Current Research Projects


Lo-Fi Beats (image pulled from here):lofihiphop

  •  I am looking at how people use the Lo-Fi beats live-streams, how viewers form connections with the animation, and what effects the music might have on concentration.
  • Read the article here!

Masks: A Simulated Social Media

  • I’ve created a simulated social media using the Truman system detailed here.
  • Based on research on how people exhibit OCEAN traits on social media, I’ve attempted to create personas for each pole of OCEAN traits. The goal of the simulation is to identify which users have which “masks”.
  • If you are curious and want to try for yourself, visit here!

Changed Personality on Social Media:

  • We investigated people’s perceptions of self in social media using personality. We first compared offline and Facebook traits on the OCEAN personality scale and found that on Facebook, people were less Neurotic, Open, and Agreeable.
  • A second study compared Facebook, Snapchat, and offline traits and found that Facebook was still less neurotic and Open than offline, but Snapchat was more Extravert than either and more Open than Facebook.
  • These differences seem to be drawn from affordances of the media. For example, people’s anxiety about social judgment leads to the curation of online social media posts to appear less Neurotic. Also, one of the unique aspects of Snapchat (the transience of the posts) promotes higher Extraversion.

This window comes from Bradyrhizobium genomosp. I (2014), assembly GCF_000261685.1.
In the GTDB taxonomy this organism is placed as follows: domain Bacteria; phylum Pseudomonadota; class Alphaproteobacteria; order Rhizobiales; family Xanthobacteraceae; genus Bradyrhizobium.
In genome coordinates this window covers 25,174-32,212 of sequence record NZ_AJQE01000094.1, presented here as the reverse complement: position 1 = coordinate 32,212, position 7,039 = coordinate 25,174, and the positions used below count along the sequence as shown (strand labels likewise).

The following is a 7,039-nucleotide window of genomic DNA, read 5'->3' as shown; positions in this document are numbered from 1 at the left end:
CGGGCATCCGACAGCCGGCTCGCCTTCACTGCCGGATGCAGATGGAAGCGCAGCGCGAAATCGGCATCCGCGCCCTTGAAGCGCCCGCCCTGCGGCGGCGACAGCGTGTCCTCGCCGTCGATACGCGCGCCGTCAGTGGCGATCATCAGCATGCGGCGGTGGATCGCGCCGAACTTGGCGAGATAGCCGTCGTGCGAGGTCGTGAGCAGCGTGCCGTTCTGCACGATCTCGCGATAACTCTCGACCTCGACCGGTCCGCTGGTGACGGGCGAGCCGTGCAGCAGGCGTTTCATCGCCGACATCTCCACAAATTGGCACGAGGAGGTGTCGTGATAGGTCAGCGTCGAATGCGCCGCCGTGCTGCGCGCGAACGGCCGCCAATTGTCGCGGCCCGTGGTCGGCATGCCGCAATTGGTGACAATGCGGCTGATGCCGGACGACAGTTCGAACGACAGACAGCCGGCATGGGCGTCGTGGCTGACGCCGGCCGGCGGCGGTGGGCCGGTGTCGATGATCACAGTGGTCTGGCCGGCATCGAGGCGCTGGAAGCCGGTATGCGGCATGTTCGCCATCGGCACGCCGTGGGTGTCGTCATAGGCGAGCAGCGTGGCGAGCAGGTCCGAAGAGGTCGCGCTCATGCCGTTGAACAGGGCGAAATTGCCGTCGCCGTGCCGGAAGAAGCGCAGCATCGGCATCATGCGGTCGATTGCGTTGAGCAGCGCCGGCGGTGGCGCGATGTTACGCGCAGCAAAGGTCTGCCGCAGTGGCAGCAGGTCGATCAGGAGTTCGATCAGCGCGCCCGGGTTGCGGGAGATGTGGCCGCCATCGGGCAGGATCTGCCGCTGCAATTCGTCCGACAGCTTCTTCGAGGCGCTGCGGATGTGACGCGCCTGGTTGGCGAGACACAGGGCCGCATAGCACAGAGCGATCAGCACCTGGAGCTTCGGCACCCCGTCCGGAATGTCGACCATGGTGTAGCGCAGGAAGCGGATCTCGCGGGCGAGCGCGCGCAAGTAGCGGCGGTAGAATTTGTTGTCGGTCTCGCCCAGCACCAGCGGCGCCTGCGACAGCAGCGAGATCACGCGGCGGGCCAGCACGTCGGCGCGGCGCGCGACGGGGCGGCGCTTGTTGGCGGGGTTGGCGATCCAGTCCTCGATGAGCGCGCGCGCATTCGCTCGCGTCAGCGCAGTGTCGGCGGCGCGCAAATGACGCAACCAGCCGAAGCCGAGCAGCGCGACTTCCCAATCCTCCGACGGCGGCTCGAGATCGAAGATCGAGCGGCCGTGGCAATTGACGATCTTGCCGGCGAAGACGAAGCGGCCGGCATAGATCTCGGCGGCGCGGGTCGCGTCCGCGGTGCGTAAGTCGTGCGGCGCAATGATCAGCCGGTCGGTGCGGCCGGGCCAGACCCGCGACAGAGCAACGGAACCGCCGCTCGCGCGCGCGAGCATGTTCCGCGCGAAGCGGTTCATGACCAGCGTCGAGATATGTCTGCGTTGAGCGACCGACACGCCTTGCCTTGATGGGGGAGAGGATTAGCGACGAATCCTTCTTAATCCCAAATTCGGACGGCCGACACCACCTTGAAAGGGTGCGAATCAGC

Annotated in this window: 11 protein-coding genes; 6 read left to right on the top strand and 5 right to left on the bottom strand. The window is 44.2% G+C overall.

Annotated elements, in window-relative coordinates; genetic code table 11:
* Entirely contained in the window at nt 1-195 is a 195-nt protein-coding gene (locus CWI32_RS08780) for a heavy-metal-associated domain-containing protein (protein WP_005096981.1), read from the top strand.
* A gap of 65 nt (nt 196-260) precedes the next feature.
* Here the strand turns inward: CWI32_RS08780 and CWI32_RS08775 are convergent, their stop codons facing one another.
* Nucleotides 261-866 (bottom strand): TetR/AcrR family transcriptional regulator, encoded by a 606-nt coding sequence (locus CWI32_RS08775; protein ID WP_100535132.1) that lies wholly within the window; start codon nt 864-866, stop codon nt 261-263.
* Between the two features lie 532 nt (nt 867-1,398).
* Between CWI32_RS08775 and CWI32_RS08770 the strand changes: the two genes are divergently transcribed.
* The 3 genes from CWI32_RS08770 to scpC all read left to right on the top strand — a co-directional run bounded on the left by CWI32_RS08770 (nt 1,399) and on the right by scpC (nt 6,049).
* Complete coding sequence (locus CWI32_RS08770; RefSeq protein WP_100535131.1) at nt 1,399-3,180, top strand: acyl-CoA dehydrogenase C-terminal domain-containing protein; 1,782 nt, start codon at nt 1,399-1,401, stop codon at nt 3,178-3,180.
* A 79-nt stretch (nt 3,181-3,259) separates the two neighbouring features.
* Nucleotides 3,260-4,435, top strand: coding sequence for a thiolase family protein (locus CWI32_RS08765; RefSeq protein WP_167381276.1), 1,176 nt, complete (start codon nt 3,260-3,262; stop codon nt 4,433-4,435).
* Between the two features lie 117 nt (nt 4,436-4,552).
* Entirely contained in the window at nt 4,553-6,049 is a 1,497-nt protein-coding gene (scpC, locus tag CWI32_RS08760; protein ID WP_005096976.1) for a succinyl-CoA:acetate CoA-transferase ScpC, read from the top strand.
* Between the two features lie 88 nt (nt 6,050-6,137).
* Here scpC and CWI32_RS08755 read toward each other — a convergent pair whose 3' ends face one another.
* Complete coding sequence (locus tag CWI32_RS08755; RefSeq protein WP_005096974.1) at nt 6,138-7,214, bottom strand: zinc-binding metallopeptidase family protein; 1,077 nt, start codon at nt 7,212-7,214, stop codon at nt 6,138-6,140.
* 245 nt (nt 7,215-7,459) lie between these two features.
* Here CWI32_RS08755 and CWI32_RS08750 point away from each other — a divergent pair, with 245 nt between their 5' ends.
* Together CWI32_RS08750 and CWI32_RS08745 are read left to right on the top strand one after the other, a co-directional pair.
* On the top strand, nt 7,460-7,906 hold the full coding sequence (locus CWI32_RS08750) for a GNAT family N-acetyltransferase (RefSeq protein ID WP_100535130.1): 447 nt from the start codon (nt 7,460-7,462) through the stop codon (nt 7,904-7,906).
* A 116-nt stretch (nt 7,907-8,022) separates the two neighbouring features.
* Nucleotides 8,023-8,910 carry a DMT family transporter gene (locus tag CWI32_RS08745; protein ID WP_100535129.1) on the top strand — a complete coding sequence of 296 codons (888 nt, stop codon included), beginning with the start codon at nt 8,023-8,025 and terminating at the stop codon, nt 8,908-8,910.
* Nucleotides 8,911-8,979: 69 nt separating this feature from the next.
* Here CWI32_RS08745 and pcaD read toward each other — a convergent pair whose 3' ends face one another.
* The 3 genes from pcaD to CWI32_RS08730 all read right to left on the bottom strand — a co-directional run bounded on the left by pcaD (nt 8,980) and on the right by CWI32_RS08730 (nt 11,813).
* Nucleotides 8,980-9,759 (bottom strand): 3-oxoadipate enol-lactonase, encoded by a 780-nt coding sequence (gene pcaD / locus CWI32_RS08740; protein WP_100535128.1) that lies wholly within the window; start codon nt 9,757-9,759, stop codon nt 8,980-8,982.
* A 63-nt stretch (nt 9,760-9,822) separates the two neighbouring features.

• We have also expanded into Instagram, comparing real Instagram accounts (“Rinsta”) with fake Instagram (“Finsta”) accounts. We found that personality differences between the different types of accounts and linked these to audience and self-presentation differences between the two types of accounts (video presentation below)
  • We have conducted a third study comparing texting, video chat, and offline personality traits as a way to explore media other than social media. We again see differences between the media, although results are not yet completed.

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Terms of Service

  • We are trying to build new ways of reading and understanding a terms of service document.
  • The first study is using a user generated heat map of sentiment in order to help readers better understand a terms of service document.
  • The second study is using highlighting as well as a novel contract popup, which allows users to make selections within a terms of service. We anticipate this will increase user engagement with notoriously long and boring terms of service documents.

These projects are still in progress. Please email at if you are interested in collaborating.